Three UC Berkeley professors won $1.5 million grants from the National Institutes of Health on Sept. 30 that will fund “high-risk, high-reward” biomedical and behavioral research.
UC Berkeley professors Jennifer Ahern, Dave Savage and Hillel Adesnik will use the award — called the New Innovator Award — to fund their research over the course of five years. The award, which was established in 2007, is usually granted to researchers who have not yet received a sizable grant from the National Institutes of Health and who are conducting creative research that, if successful, could have a high potential impact in certain biomedical fields.
“They’re very selective about it, and it’s hard to win one of these,” Ahern, an assistant professor in the School of Public Health, said. “They want you to propose ideas that are highly innovative and challenge paradigms of how we think in the world and how we approach problems.”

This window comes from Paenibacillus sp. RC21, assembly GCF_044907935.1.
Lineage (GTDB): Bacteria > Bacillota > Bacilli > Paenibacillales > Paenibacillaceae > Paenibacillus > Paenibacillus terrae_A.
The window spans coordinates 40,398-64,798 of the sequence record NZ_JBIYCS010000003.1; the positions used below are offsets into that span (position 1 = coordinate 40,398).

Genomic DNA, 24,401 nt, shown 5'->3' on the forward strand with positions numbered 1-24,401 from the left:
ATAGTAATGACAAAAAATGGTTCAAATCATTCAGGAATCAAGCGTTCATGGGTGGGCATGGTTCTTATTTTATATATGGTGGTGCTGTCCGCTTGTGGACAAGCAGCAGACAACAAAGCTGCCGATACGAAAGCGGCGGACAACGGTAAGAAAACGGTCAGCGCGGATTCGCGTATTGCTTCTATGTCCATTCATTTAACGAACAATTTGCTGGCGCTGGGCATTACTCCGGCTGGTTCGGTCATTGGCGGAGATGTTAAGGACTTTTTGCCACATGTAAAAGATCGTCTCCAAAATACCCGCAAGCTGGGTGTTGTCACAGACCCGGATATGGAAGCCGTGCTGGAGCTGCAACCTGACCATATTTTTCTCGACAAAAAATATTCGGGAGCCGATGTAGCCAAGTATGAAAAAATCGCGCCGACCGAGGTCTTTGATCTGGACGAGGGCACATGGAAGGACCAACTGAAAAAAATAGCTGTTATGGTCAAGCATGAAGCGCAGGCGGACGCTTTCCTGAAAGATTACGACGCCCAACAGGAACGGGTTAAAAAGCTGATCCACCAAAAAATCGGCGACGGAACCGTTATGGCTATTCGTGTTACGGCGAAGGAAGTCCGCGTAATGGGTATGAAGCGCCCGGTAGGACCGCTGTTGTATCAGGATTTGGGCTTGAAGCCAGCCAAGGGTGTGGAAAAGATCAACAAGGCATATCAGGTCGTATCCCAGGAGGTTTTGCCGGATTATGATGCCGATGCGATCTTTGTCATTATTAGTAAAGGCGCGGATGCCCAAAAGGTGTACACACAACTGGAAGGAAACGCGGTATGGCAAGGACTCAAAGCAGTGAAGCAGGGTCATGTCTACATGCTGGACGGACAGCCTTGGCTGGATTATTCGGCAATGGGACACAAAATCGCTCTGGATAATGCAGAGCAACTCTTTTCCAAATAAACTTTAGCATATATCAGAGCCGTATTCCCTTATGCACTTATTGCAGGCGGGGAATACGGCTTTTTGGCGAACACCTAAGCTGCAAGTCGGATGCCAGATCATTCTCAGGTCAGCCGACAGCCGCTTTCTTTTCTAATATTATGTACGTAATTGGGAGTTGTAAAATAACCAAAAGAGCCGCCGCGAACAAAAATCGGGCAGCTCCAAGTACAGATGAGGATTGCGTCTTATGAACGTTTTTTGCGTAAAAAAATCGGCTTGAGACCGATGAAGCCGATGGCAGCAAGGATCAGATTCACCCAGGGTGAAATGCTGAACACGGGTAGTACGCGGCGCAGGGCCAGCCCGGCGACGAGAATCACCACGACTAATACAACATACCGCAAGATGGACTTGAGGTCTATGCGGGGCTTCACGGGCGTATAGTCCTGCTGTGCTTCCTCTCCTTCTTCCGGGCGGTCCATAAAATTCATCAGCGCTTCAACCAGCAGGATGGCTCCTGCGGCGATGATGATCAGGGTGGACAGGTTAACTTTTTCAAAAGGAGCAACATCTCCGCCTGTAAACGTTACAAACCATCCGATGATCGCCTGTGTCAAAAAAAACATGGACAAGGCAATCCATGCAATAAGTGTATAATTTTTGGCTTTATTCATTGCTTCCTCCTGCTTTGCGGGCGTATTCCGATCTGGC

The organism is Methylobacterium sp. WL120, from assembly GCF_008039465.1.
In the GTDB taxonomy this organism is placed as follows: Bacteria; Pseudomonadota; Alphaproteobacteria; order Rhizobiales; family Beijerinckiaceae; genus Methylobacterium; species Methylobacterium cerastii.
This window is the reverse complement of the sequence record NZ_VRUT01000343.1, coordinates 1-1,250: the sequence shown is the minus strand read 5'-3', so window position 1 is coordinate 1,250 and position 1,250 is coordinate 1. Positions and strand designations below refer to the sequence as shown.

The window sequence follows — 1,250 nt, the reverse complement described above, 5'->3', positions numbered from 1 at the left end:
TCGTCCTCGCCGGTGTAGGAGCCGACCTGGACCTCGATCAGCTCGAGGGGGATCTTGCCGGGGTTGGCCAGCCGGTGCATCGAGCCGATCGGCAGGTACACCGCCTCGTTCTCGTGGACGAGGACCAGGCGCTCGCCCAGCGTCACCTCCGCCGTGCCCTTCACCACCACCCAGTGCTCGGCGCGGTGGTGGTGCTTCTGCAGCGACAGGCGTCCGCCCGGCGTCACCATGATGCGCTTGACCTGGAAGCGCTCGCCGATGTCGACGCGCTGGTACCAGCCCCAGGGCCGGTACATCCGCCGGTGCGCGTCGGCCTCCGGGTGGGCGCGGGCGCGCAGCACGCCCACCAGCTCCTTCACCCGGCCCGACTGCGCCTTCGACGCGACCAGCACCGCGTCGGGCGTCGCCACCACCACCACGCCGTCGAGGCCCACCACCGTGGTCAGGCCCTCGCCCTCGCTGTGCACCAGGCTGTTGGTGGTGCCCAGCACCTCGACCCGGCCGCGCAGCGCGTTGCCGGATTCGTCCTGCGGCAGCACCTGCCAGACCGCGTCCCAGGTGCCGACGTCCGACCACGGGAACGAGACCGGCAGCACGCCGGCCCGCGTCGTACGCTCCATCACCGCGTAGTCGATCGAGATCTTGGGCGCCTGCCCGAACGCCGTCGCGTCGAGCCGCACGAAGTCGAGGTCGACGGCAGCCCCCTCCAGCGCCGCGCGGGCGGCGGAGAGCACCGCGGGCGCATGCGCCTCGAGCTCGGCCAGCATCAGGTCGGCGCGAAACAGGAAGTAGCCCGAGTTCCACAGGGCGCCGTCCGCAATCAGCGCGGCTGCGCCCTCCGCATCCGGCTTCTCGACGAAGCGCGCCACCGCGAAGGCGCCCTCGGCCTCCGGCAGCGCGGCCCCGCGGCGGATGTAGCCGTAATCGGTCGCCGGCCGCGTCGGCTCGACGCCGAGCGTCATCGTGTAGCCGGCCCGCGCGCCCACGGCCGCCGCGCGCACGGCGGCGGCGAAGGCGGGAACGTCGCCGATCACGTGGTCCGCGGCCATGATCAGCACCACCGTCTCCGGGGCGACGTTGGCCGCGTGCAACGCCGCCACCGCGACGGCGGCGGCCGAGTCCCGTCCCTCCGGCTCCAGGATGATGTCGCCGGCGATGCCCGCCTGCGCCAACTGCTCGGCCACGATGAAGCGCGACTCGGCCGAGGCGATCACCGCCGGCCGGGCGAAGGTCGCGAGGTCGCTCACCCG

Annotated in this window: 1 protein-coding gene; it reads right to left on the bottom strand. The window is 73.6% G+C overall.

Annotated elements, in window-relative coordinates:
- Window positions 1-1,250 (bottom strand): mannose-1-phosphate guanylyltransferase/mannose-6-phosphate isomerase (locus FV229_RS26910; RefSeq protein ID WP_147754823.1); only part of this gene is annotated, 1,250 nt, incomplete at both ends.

Ahern said she plans to use the grant to assess the health effects of programs pertaining to criminal justice, violence prevention and prison overcrowding alleviation, among others. Her research will focus on studying how living in areas with prevalent violence affects physical well-being. She plans to create an online simulation system that will include data on the health effects of certain policies and programs to make looking up the information cost-efficient.
“The purpose of this award is to give you a reward with no strings attached,” Savage said. He is an assistant professor of biochemistry and molecular biology and chemistry who also won the grant. “They give you a lot of freedom, and it’s very nice in this stage of the career.”
Savage is using the grant to develop biosensors that will examine how cells absorb nutrients and reproduce in older organisms. He said his goal is to recreate the metabolic process in cells to better understand diseases like cancer and diabetes.
Adesnik, an assistant professor of neurobiology and a colleague of Savage, is using his award to study the neural basis of perception, or how neural activity allows people to perceive the external world. Ultimately, he hopes to apply his research to neurological disorders such as autism and schizophrenia.
The award will provide each of the researchers with $300,000 a year for five years.